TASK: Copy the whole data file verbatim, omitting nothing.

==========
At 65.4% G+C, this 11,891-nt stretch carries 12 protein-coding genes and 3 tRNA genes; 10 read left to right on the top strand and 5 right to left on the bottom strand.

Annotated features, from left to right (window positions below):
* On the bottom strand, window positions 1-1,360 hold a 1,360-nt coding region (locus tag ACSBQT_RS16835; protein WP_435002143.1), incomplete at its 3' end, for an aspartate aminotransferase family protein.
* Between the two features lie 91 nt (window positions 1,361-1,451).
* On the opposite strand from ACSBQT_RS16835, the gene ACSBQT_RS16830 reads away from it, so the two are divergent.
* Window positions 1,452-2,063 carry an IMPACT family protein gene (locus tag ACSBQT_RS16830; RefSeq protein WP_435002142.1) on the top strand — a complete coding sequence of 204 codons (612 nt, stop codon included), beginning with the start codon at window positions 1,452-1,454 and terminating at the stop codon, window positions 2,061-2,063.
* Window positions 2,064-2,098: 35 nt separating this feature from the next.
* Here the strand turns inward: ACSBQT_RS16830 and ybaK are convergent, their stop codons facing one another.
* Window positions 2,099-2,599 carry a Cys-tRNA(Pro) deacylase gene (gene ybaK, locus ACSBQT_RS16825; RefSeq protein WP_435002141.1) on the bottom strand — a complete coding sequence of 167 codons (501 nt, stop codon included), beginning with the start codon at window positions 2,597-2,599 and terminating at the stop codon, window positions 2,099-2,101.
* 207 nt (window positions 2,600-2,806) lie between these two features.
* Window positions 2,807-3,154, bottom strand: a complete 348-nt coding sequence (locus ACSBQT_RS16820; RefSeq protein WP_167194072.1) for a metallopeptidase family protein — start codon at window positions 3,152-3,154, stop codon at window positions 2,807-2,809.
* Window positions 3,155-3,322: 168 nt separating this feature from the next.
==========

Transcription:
At 65.4% G+C, this 11,891-nt stretch carries 12 protein-coding genes and 3 tRNA genes; 10 read left to right on the top strand and 5 right to left on the bottom strand.

Annotated features, from left to right (window positions below):
* On the bottom strand, window positions 1-1,360 hold a 1,360-nt coding region (locus tag ACSBQT_RS16835; protein WP_435002143.1), incomplete at its 3' end, for an aspartate aminotransferase family protein.
* Between the two features lie 91 nt (window positions 1,361-1,451).
* On the opposite strand from ACSBQT_RS16835, the gene ACSBQT_RS16830 reads away from it, so the two are divergent.
* Window positions 1,452-2,063 carry an IMPACT family protein gene (locus tag ACSBQT_RS16830; RefSeq protein WP_435002142.1) on the top strand — a complete coding sequence of 204 codons (612 nt, stop codon included), beginning with the start codon at window positions 1,452-1,454 and terminating at the stop codon, window positions 2,061-2,063.
* Window positions 2,064-2,098: 35 nt separating this feature from the next.
* Here the strand turns inward: ACSBQT_RS16830 and ybaK are convergent, their stop codons facing one another.
* Window positions 2,099-2,599 carry a Cys-tRNA(Pro) deacylase gene (gene ybaK, locus ACSBQT_RS16825; RefSeq protein WP_435002141.1) on the bottom strand — a complete coding sequence of 167 codons (501 nt, stop codon included), beginning with the start codon at window positions 2,597-2,599 and terminating at the stop codon, window positions 2,099-2,101.
* 207 nt (window positions 2,600-2,806) lie between these two features.
* Window positions 2,807-3,154, bottom strand: a complete 348-nt coding sequence (locus ACSBQT_RS16820; RefSeq protein WP_167194072.1) for a metallopeptidase family protein — start codon at window positions 3,152-3,154, stop codon at window positions 2,807-2,809.
* Window positions 3,155-3,322: 168 nt separating this feature from the next.